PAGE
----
Can We Reach 100% Renewable Energy? Why Australia’s booming renewable energy 1 day ago   20:19

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Movements pushing for 100% renewables are gaining momentum. Stanford's Mark Z. Jacobson says we have the technology to get there

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Comments 226 Comments

Ehsan Khaibar
A very important discussion, as they say "There is no planet B", so we all need to take care of it very dearly.
Thanks for the Real Journalism.
pixie belcher
This is not all factual. Not possible at currrent technology. How are you flying planes on renewable energy? You are not. Don't drink this KoolAid. Note " no electricity use at certain times" Remember Solyndra = failure. 100% is not viable, ever. If you are serious, don't take it out on USA> Attack China, India, other countries. Saves no one money. lies.
Ryan Berkowitz
This man should head the EPA
Ronald Garrison
It's beginning to look as if the real urgency for converting to renewables is to stop the millions of deaths annually from air pollution, including indoor air pollution in places where there is little or no electricity. What everyone seems to be ignoring about CO2 is that it can be removed from the air. It will be expensive and take a hell of a lot of energy, but renewable energy is just what will make all that affordable. CO2 removal is feasible, AND it will be NECESSARY. Convert to renewables ASAP. Then remove the excess carbon. The really dire forecasts about CO2 assume no carbon removal. But we can do it. Convert to renewables A.S.A.P. Let's get rid of those particulates. I'm in favor of people having clean air to breathe.
Sedonascape
The sun can power 2 million earths.
peter
If nothing else, you could power long distance airplanes with hydrocarbon fuel that you _create_ out of energy and CO2 from the air. This could be biofuels or more directly, using the https://en.wikipedia.org/wiki/Sabatier_reaction and electricity.
(This could also answer part of the energy storage issue.. have more solar power than you need, and divert spare electricity to generating hydrocarbon fuel out of air and water)
Nolan
I hate how these renewable deals exclude all the options. Just because there are issues with some options does not mean that you cut research, subsidies and spending in them, which could make them safe, cost competitive and sustainable. Energy reclamation from waste and nuclear are excellent technologies, and even if current versions of their technologies may have hurdles or be expensive, it does not mean that this represents the ultimate potential of these technologies.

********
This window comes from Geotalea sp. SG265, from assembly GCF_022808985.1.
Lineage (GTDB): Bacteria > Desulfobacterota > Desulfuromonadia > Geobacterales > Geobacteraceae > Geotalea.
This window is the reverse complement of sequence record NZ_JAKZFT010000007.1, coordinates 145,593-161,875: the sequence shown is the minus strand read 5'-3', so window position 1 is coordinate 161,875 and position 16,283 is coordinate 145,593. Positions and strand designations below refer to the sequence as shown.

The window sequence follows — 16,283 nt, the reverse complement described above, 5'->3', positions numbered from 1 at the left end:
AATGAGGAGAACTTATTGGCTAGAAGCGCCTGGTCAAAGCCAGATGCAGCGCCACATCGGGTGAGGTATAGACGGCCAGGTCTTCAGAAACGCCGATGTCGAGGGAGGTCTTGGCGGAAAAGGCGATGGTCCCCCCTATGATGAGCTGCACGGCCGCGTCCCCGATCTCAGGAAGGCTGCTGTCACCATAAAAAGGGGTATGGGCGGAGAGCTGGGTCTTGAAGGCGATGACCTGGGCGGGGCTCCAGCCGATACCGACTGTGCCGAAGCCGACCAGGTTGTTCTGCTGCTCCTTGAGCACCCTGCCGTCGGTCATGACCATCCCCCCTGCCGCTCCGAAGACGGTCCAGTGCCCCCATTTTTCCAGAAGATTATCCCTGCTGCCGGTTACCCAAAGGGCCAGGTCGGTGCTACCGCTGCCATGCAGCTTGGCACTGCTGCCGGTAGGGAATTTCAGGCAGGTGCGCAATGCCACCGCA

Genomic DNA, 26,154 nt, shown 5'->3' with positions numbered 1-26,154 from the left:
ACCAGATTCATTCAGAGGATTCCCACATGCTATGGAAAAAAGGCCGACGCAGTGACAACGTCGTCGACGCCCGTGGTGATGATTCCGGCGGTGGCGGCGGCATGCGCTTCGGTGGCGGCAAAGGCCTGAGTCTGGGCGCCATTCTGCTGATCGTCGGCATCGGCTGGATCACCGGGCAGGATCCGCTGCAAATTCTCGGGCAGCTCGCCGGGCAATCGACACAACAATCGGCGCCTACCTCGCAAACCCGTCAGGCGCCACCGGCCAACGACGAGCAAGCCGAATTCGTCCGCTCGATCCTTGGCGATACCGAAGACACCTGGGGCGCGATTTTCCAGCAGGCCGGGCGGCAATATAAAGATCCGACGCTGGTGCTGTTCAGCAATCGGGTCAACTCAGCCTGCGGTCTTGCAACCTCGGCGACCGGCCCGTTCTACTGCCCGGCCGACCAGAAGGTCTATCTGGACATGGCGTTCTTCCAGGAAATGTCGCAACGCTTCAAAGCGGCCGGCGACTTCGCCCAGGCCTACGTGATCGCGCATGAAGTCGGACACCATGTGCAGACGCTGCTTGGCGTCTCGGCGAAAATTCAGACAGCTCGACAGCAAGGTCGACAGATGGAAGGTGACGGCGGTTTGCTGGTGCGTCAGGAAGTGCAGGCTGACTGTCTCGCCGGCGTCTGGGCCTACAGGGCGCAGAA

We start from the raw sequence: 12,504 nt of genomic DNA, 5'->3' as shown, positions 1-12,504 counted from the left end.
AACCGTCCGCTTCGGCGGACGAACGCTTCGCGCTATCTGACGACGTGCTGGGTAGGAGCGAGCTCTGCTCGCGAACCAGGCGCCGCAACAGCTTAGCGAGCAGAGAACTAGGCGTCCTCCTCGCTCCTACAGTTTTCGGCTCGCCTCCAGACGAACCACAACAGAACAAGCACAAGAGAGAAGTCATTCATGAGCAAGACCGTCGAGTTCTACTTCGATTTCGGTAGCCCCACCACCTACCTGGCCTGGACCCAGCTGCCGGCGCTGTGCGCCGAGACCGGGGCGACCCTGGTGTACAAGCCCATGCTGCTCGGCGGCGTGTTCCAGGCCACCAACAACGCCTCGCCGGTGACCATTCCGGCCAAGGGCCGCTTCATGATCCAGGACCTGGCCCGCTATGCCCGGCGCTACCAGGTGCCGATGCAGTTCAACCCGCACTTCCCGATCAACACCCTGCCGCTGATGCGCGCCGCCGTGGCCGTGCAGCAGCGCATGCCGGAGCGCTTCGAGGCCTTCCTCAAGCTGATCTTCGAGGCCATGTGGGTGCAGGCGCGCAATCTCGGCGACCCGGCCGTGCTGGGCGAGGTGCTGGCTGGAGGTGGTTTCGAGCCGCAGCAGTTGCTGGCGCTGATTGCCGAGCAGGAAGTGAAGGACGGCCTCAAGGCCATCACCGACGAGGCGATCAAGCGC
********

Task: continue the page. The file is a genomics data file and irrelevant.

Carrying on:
Also, creating more employment positions in the energy sector is actually a bad thing. More people in the energy sector means more expensive energy and a less competitive economy. The goal should instead be to reduce overall employment positions in this sector while providing reliable and clean energy.
Eric Kosak
This is the dream.
Replevideo
This is nonsense. Getting 100% carbon free using wind and solar power is impossible because both need back up, and that can only come from fossil fuels. Storage is not viable because of the cost. BTW the UK went days without coal because it has been replaced by gas. During that period there were 2 days when wind power supplied less than 1% of demand and still no coal was used, but gas was running at 60% and nuclear at 20%. The rest came from biomass, solar, and import from Europe. The only way to get 100% carbon free is to build a lot of new nuclear plants. An interesting recent study found that both California and Germany have already spent enough money on renewables to have got all their power from nuclear, yet both are still getting about 50% from fossil fuels. To eliminate fossil fuels from electricity generation you have to use a solution which works, and renewables have failed in that task in every country which has tried it.
MrThorneycroft
As others have pointed out in these comments, in order to get to 100% renewables we must first get rid of our lousy political systems which favour the status quo of reliance on fossil fuels and keeping rich corporations happy. Budah of Birmingham
IPCC SaysLessThan12Years